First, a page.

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Continuous Improvement

What can the world of manufacturing teach us about Social Media, Marketing, and Stakeholder Engagement?  On the face of it, not much, but look more closely, and there are two concepts that are surprisingly relevant: Continuous Improvement, and Just-in-Time.

Continuous Improvement:  In the manufacturing world, continuous improvement is all about making incremental improvements in product quality, product features, and production quality.  This movement recognizes that a small but consistent improvement each period quickly adds up and can deliver a competitive advantage.  In the world of Social Media (and marketing generally), continuous improvements mean incremental improvements in response rates, likes, shares, and transactions.  More important, however, is the underlying philosophy of monitoring and mid-course correction.

Just-in-Time: Manufacturers know that inventory is costly, and seek to reduce raw materials inventory, work-in-progress inventory, and finished goods inventory.  The JIT strategy is simple: have raw materials delivered to the factory just in time for processing – not before.  Then have finished goods  shipped immediately to the customer.  Social media and web marketers have a similar challenge: messages need to be delivered according to a tightly defined schedule – the audience’s.  Send a message too early (“Please help me…”) and it will be ignored.  Send it too often (“Me again…”) and it will annoy.  Send it too late (“Remember me?) and they won’t know who you are.  Messages are only effective when they are delivered just in time.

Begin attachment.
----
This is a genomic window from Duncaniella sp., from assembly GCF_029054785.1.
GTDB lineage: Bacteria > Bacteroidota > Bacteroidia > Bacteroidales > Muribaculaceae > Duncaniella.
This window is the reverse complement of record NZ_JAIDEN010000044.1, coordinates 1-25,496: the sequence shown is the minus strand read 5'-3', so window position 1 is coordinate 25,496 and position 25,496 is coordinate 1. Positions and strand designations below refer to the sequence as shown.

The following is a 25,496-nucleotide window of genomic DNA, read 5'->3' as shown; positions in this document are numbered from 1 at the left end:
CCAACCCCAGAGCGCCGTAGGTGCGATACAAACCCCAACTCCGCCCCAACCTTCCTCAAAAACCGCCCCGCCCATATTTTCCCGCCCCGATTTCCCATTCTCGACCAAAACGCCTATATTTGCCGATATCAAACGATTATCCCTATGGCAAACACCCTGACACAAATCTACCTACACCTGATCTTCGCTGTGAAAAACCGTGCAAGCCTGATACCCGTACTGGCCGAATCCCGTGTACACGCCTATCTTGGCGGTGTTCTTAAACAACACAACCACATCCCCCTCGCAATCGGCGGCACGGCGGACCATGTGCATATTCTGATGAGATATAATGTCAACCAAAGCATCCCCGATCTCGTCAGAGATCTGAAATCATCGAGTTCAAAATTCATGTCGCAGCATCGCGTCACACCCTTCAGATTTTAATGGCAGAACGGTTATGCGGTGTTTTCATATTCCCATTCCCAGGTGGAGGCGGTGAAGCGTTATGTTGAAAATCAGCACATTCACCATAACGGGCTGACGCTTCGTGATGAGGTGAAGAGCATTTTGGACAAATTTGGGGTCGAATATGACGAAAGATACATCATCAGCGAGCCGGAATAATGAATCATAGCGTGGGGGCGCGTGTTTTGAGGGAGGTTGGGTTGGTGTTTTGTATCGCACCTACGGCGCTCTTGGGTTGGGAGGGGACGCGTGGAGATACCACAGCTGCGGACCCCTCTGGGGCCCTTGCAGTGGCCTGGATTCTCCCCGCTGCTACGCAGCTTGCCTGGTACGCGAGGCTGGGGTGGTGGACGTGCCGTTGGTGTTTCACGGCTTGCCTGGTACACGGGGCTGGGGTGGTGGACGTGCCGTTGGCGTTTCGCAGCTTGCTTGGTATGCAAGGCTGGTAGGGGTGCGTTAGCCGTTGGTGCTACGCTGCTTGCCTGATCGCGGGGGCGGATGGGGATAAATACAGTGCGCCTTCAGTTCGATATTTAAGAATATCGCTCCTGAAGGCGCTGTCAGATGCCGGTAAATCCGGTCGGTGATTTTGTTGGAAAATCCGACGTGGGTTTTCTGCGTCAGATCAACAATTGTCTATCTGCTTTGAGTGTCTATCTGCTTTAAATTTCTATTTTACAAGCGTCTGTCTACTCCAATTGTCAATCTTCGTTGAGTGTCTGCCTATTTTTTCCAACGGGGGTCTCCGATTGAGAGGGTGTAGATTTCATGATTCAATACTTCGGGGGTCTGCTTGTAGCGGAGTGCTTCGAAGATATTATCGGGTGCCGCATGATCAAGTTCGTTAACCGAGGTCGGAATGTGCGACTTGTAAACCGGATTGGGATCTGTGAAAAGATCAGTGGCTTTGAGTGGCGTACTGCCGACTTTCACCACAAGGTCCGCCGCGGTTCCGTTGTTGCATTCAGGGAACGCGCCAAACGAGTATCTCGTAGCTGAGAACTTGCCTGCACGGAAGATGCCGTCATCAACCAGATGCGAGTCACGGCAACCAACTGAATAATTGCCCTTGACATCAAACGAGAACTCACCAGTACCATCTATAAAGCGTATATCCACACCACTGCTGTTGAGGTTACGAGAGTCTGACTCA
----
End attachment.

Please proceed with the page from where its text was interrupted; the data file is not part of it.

This week’s action plan:  What would it take to implement these concepts in your organization?  This week, choose one thing to improve, and then calendarize a task three months from now to improve that one thing further.

Postscript: These same concepts work powerfully at the individual level as well.  Choose one thing that you do repeatedly, and do it differently (and better).  And next time you want something from someone, ask yourself whether your request is too early, too late, or Just-in-Time.

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Randall Craig

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